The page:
Situated at 2390 meters above sea level, on the Teide Volcano, the Izaña Observatory (also known as the Teide Observatory) has been in operation since 1964. We took a tour of the premises, which introduced us to the history of the compound and its telescopes, and offered us a chance to stare at … well, not at the stars, but straight into the sun.
Along with Hawaii and Chile, the volcanoes of the Canary Islands offer up the world’s best conditions for star-gazing, due to the high altitude and minimal light pollution. We would have loved the opportunity to view the stars at night, but the only tours during our time on Tenerife were daytime. But that actually makes a little sense; this observatory is used primarily to study the sun. (The observatory on the nearby island of La Palma studies the night sky.)
Our group was small, and the tour began promptly. Unfortunately, those turned out to be the best things about it. We walked around the compound without being able to actually visit any of the active telescopes. These are some of the world’s most expensive and advanced telescopes, used by top scientists, and are highly sensitive, so the restrictions are completely understandable, but it still doesn’t it make for the most engaging tour.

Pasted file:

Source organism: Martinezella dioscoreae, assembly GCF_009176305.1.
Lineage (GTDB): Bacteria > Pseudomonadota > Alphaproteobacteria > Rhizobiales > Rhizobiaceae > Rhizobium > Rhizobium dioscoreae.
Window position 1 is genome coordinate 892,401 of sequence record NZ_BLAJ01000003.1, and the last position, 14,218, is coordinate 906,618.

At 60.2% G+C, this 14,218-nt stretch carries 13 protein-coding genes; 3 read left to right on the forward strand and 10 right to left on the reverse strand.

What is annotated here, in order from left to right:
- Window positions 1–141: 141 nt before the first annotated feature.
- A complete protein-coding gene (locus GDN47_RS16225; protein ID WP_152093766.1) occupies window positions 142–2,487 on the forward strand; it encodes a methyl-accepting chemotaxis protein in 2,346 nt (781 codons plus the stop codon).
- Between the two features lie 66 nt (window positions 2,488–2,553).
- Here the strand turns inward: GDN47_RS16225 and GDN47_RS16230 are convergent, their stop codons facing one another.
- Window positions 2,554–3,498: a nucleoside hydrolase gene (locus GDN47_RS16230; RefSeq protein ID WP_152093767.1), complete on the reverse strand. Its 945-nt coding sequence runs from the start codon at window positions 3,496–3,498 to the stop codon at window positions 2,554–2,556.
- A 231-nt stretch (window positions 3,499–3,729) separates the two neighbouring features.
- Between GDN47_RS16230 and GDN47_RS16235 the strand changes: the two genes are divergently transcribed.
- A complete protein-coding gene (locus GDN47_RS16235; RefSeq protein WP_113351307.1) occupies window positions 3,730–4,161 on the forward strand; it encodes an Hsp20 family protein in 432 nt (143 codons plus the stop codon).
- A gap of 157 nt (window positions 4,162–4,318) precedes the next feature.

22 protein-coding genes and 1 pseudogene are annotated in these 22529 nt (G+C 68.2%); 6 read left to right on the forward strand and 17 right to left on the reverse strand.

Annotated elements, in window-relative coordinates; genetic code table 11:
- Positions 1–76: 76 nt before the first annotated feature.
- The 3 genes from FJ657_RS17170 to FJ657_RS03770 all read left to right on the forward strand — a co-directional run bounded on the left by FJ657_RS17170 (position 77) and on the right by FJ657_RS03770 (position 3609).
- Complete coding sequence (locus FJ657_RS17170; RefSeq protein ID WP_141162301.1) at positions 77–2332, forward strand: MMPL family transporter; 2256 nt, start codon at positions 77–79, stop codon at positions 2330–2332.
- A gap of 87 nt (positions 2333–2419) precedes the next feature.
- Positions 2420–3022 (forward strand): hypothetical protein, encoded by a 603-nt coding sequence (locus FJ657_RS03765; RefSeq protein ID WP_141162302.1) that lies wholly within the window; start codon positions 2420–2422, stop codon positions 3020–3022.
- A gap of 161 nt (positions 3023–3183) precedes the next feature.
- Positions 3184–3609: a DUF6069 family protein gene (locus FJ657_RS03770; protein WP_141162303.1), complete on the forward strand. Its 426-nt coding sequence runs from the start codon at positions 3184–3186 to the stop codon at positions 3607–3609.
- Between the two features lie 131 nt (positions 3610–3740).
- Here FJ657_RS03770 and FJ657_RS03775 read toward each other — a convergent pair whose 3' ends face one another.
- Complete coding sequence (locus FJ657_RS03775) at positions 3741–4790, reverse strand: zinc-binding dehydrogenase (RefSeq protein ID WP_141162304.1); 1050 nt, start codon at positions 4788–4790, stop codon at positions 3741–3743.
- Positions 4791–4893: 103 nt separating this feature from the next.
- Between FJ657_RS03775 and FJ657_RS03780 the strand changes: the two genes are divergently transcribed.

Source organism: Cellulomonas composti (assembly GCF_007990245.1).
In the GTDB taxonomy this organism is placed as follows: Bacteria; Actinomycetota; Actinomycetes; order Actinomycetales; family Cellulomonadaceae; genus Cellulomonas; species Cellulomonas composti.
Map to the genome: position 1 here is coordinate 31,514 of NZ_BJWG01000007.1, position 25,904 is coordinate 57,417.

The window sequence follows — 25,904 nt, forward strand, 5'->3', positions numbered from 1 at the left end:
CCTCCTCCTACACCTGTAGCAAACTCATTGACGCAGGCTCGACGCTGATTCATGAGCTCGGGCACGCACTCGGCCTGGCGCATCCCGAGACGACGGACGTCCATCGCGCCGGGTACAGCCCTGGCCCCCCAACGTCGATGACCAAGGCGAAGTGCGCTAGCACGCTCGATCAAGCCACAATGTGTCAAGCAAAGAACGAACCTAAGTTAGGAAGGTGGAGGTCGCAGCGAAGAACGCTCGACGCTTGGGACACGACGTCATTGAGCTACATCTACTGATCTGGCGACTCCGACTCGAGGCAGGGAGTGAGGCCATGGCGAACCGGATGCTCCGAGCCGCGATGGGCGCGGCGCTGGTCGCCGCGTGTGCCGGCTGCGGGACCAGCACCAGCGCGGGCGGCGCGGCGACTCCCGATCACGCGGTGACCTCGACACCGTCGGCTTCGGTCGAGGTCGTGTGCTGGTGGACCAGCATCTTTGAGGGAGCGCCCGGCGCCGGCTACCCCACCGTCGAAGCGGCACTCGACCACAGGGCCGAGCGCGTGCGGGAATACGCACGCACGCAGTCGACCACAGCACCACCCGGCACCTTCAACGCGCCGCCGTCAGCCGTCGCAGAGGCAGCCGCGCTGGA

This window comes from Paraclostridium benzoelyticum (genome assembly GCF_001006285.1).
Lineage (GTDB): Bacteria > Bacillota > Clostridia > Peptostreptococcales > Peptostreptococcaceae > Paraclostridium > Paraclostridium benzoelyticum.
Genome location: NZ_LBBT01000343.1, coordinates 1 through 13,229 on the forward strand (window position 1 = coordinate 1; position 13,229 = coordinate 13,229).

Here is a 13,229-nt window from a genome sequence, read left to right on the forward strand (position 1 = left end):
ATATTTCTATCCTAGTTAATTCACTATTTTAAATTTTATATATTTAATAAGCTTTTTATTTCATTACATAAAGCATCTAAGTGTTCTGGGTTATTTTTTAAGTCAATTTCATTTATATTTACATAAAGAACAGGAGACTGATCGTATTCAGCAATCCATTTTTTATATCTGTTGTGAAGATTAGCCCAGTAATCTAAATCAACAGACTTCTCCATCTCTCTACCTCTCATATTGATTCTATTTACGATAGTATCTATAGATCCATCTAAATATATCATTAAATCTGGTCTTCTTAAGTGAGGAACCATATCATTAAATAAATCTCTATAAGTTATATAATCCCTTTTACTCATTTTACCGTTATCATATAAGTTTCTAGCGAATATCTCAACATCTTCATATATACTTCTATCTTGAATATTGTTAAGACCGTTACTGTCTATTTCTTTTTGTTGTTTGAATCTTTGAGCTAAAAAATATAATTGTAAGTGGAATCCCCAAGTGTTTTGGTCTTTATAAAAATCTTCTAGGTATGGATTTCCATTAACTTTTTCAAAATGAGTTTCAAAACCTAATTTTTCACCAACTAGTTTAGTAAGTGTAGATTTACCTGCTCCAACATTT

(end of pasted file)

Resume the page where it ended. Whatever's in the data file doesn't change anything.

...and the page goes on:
My expectations for the tour had been wildly unrealistic… I suppose I was expecting to run right up to a telescope and plop my eye against the viewfinder. And immediately after the tour began, I felt silly for even thinking it. That’s not even how “real” telescopes work! The observations are all automated, the data recorded on computers, the movements dictated by complex algorithms. There’s not some crazy-haired professor spinning dials, just waiting to wave me over so that I could observe his latest planetary discovery.
But still. The tour was a little lame. We watched a video about the Teide and its superior conditions, and infrared and ultraviolet light. We stood outside in the heat and the guide pointed out the various telescopes and their year of construction. We had the chance to look through a regular, hobby-sized telescope pointed at the sun. It looked orange. Just a monotonous orange sphere.
The best part was a visit to one of the older, decommissioned telescopes… we couldn’t use it, but were able to appreciate just how complex these things are. That was a neat way to end the tour, but overall, we were disappointed. We can only recommend this to people who are already knowledgeable about astronomy, and get excited by hearing someone recite the make and model of cutting-edge equipment.